This is an archived article that was published on sltrib.com in 2016, and information in the article may be outdated. It is provided only for personal research purposes and may not be reprinted.
What's the best reason to support the statement "Gay marriage should be prohibited"?
That's a question University of Utah students at the school's English Language Institute were asked to answer in a course packet this semester.
The exercise, which provides a thesis statement and asks students to select the best of three supporting reasons, was made to teach argument skills to those learning English. But one student in a course at the institute, who anonymously tipped The Salt Lake Tribune, said the scenario asks students to answer the question with a "ridiculous, wrong, homophobic statement."
The three provided responses:
A. Gay marriage has never been allowed.
B. Gay marriage is disgusting.
C. Societies should promote traditional marriages as the ideal environment for children.
"C" supposedly is the correct answer. Other questions on the page discuss internet dating, highway speed limits, organic food and genetically modified crops.
U. spokeswoman Maria O'Mara said: "The scenarios in each exercise, which were created years ago by an instructor no longer employed by the university, are intended to help students hone their writing skills, not engage students in a debate about laws or values."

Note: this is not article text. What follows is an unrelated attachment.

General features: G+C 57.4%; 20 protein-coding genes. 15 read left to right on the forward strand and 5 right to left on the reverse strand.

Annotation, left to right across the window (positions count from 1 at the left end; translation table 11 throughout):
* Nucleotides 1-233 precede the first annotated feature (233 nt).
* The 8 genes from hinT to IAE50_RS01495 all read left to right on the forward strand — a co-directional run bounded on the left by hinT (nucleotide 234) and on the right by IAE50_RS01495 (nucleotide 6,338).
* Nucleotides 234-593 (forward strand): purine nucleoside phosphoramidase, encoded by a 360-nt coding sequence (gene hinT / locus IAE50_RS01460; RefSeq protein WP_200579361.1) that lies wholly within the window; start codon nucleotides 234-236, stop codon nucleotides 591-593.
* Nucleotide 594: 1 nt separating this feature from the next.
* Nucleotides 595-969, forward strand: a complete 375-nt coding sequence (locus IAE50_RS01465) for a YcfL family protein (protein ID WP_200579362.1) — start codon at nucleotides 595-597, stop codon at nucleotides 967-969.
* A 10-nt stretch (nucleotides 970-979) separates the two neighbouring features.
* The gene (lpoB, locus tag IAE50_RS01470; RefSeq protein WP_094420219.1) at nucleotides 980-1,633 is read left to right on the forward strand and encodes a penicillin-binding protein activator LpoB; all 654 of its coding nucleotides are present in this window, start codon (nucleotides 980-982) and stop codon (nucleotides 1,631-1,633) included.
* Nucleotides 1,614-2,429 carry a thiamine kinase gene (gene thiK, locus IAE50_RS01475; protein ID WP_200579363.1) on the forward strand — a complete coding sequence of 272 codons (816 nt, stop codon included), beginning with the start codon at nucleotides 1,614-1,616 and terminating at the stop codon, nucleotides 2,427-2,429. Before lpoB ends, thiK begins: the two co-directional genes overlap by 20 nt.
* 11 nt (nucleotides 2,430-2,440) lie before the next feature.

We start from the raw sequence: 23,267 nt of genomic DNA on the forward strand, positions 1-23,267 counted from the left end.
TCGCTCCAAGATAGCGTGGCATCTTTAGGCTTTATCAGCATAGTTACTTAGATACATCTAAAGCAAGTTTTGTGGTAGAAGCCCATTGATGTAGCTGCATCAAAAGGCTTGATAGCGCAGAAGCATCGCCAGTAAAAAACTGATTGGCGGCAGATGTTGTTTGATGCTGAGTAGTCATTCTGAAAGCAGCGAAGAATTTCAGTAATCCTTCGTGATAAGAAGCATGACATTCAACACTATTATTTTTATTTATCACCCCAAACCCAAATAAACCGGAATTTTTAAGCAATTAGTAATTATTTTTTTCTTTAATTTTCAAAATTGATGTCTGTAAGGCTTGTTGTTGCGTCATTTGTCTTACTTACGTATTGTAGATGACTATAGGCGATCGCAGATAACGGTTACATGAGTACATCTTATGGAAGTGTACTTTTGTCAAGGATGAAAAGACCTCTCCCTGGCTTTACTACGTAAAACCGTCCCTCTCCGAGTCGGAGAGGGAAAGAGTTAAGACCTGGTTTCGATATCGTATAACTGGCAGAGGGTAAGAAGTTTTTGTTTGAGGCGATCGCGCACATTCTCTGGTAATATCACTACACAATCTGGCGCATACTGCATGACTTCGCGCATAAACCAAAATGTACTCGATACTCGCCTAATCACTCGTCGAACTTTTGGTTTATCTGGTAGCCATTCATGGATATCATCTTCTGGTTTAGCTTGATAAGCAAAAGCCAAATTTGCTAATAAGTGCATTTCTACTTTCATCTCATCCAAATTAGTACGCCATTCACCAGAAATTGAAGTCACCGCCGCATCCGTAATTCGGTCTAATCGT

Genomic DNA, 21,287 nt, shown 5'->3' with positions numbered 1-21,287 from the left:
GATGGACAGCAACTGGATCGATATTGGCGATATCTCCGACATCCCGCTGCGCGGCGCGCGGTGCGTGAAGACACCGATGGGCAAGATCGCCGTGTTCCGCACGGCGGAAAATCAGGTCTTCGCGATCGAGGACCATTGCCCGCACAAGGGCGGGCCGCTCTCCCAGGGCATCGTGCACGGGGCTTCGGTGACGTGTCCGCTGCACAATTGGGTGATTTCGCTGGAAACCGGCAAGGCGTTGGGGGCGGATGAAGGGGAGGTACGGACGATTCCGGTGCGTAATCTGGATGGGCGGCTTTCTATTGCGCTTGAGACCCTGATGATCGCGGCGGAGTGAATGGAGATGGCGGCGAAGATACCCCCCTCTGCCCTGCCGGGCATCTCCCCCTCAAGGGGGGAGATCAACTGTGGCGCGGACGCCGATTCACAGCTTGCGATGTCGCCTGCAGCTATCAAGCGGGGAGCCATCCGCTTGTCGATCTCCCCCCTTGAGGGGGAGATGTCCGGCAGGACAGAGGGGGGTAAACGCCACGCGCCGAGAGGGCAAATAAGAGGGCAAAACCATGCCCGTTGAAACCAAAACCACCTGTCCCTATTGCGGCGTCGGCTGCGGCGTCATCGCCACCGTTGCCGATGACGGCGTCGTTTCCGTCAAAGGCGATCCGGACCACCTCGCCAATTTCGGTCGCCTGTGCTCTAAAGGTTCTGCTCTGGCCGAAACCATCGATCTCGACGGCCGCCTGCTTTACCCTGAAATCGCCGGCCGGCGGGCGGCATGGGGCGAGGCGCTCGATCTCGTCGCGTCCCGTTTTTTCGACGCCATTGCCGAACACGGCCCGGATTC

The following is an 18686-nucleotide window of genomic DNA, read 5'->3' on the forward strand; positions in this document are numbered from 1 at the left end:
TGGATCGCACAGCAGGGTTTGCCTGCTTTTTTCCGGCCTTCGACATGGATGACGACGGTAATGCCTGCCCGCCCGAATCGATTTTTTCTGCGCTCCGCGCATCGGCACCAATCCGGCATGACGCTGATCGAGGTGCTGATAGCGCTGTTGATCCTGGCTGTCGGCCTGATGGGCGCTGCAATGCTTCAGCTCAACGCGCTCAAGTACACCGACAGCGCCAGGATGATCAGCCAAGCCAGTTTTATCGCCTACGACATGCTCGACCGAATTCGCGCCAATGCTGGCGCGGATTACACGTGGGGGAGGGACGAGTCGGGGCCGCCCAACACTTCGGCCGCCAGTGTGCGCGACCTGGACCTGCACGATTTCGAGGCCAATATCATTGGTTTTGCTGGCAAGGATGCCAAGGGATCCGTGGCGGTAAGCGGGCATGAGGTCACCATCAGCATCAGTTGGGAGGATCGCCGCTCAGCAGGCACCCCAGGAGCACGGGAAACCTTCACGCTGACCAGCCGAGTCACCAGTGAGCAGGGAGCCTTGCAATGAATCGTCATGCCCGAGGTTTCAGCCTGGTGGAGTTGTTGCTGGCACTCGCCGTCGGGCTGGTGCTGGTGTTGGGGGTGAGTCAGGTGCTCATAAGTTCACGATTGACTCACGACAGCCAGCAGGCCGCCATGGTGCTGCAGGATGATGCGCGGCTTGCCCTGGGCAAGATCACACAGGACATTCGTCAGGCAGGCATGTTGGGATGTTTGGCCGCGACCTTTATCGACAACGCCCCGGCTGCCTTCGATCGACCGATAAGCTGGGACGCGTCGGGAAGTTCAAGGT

The Continuing Education course, Public Speaking 640, does not provide college credit, she said. The English Language Institute, which could not be reached for comment, says on its website that it aims to offer a "wonderful cultural and educational experience" for international students.
The student who tipped The Tribune was "shocked" at the question in her course packet that she says was updated this semester.
"It was so shocking to promote these kind of ideas to us as international students [at] an American institute," her email states.
The course packet, O'Mara said, "was due for content review."
"Since this specific question in no way furthers the intent of the course," she said in an email, "it will be eliminated from the curriculum in the future."
email@example.com Twitter: @CourtneyLTanner